Pop Culture

'Friends' ended 12 years ago, but it's still one of TV's most popular shows

Well, no one told us the "Friends" afterlife was gonna be this way!

It's been 12 years since the classic TV show went off the air, but it's a sitcom that never went on a break. Not only has it endured in endless reruns (it's now available on Netflix, in syndication and on DVD), its fans are just as fervent as ever.

And maybe even more so: While the original series had over 15 million viewers every season, the syndicated reruns draw 16 million weekly viewers!

"It's about a sort of experience that I think a lot of us associate with a pre-internet age, which is just getting in a room with a bunch of people and hanging out with them face-to-face," New York magazine critic Adam Sternbergh told TODAY.

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Matt Le Blanc (Joey), Matthew Perry (Chandler), Jennifer Aniston (Rachel), Courtney Cox (Monica) in a 1998 episode of "Friends."

MORE: 'Friends' cast reunites for James Burrows tribute: See the 6 best moments

For fans, including those who grew up in the more socially-isolated social media age, turning it on is a bit like inviting a bunch of, well, friends over.

One fan named Erika told TODAY, "It's like a hug." And, she added, the show makes her feel an odd nostalgia for a time she never lived in, thanks to the lack of omnipresent cell phones and computers. (Psychologists would call that feeling a "cascading reminiscence bump," but we just like to think the younger fans are discovering it's their lobster of a show.)

But it's also about the stories, and the fantasy version of New York Joey, Phoebe, Chandler, Rachel, Monica and Ross lived in. When "Watch What Happens Live!" host Andy Cohen asked Jennifer Aniston (Rachel) during NBC's "Must See TV: An All-Star Tribute to James Burrows" last month how her character afforded her giant city apartment, she joked, "Inherited!"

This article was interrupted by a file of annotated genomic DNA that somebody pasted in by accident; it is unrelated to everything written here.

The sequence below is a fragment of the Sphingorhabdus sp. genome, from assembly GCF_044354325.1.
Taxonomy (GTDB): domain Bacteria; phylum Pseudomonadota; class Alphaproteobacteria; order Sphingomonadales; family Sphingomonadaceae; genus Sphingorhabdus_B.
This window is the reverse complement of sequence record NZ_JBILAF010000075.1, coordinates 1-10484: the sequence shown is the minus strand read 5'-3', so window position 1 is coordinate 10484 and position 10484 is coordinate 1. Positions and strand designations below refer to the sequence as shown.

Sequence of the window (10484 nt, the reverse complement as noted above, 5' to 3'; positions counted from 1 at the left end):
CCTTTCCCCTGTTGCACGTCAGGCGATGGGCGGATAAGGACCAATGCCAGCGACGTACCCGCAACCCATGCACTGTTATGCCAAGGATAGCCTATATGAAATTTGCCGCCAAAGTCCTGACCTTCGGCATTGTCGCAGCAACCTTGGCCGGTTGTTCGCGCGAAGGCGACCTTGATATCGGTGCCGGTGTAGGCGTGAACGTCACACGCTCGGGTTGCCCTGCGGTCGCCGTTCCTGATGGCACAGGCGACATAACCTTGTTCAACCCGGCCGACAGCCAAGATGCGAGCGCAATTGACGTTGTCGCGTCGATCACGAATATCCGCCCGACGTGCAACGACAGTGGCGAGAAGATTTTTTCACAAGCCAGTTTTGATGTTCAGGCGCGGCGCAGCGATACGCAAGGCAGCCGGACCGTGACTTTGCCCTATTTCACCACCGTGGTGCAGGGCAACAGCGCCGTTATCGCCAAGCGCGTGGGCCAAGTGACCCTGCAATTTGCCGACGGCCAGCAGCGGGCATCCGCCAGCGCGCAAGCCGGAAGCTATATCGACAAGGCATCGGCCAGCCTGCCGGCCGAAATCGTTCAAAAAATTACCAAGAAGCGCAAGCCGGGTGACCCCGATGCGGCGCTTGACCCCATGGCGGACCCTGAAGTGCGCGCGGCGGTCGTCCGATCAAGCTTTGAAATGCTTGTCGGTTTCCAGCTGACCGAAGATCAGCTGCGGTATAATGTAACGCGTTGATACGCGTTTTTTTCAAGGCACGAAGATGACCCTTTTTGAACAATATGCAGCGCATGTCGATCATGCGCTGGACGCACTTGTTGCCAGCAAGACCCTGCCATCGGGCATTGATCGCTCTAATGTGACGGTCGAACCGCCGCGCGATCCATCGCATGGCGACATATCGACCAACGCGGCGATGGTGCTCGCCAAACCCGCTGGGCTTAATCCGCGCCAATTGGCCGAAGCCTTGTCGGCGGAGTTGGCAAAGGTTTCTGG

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Courtney Cox (Monica), Lisa Kudrow (Pheobe), Jennifer Aniston (Rachel) and David Schwimmer (Ross) in the "Friends" 1994 pilot.

MORE: Matthew Perry won't attend 'Friends' reunion — in person, anyway

So perhaps that's one of the reasons "Friends" endures today: It's nostalgic, it's a fantasy, but it also feels kind of real, too — like you're actually part of the gang.

"It was never an accurate portrayal of actual life, but I think for people watching it now that fantasy element has taken on an even larger appeal," said Sternbergh. "It's very emotional and people still have a very strong connection to it."

So, "Friends," how ya doin? The answer: Very well, indeed!

Follow Randee Dawn on Twitter.

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